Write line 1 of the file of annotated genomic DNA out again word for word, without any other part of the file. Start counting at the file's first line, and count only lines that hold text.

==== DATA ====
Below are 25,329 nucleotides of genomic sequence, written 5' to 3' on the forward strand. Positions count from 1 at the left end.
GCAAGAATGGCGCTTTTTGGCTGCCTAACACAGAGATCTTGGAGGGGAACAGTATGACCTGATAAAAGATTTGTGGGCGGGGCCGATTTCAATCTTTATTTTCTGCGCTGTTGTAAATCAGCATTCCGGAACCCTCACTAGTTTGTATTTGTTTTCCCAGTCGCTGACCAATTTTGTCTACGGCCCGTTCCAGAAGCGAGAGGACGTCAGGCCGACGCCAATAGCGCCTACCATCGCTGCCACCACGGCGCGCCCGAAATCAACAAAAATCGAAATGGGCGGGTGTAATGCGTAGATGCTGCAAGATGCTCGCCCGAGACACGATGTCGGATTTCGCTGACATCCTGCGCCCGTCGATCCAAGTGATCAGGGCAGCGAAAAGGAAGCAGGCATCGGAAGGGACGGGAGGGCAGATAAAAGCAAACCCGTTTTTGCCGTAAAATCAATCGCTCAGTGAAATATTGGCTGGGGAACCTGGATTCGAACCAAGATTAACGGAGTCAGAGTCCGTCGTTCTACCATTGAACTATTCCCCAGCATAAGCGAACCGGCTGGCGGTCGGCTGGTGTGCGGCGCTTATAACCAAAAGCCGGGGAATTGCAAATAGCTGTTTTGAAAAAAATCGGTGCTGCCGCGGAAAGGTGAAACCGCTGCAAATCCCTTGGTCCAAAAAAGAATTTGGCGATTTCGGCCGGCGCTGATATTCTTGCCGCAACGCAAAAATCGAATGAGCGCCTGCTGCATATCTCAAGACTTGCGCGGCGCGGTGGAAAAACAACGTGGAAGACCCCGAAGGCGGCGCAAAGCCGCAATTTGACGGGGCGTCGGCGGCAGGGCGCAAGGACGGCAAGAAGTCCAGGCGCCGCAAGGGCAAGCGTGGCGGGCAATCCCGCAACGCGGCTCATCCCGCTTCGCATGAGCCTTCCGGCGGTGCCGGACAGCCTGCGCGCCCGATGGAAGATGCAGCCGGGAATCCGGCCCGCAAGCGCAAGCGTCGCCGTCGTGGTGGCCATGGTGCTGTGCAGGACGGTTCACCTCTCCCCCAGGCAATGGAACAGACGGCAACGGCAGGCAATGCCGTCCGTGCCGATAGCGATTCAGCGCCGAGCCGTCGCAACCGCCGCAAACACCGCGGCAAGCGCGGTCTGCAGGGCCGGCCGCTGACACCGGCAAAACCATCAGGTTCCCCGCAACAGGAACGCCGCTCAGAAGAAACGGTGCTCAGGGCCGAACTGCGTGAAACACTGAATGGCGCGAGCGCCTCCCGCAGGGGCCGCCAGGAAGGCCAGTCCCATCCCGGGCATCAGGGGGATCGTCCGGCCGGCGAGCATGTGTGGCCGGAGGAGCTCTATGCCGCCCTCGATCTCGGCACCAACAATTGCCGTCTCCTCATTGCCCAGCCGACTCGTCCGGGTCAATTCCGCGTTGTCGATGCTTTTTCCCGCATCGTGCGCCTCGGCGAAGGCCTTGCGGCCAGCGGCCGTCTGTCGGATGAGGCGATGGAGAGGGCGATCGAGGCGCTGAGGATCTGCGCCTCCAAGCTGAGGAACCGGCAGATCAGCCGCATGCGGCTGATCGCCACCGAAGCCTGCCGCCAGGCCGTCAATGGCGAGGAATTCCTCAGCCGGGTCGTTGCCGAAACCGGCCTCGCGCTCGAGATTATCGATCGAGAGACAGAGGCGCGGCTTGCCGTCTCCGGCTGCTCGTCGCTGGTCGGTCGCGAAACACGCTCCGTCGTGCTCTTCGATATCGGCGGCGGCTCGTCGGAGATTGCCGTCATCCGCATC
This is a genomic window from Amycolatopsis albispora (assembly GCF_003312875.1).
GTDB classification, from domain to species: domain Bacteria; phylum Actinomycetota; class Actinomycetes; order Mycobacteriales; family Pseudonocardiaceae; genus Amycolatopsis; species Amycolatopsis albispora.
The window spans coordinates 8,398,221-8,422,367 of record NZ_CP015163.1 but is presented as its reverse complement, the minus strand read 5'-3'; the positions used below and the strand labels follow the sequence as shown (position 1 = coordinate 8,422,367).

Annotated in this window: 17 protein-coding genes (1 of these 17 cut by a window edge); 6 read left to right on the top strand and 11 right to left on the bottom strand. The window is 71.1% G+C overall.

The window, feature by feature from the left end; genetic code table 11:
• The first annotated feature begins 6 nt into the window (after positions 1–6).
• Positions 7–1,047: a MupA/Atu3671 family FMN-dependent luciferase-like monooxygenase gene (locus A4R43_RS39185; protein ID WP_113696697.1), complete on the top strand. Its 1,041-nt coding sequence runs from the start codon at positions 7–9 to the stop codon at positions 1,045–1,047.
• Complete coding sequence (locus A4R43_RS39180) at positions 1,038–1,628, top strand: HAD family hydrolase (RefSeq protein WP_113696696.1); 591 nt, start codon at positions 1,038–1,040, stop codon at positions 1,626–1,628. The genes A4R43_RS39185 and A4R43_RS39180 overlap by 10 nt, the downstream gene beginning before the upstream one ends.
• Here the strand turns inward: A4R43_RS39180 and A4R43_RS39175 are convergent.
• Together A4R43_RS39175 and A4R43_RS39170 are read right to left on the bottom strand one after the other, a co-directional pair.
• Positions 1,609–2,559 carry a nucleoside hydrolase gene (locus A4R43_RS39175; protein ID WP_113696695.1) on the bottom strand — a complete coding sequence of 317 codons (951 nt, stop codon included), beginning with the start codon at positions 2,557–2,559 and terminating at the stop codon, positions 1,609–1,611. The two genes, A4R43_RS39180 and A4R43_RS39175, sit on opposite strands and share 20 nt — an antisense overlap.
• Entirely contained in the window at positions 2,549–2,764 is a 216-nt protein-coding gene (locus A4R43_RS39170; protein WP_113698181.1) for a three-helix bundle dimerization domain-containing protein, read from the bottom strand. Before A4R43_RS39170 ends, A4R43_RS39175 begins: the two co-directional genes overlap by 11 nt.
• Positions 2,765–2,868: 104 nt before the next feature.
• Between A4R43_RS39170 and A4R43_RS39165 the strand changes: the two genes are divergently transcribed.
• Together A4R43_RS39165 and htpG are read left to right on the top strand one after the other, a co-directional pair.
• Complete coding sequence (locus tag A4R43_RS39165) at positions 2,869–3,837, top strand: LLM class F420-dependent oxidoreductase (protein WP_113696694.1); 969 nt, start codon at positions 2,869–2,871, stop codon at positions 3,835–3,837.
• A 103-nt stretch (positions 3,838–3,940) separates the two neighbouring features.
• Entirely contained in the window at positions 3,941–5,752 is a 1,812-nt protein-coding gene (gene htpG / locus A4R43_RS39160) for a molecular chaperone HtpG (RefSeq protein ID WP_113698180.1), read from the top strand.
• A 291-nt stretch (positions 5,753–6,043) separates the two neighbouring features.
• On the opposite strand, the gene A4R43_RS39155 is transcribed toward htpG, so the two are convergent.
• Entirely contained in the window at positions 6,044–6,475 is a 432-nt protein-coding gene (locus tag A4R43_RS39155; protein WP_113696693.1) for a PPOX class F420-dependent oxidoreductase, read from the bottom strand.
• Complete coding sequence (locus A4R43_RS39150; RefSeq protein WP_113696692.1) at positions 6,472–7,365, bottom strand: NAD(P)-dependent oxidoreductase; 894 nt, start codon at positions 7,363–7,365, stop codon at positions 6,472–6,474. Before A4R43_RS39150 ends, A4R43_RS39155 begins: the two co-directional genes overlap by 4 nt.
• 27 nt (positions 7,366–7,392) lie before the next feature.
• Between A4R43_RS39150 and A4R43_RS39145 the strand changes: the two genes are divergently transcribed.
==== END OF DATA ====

Below are 25,329 nucleotides of genomic sequence, written 5' to 3' on the forward strand. Positions count from 1 at the left end.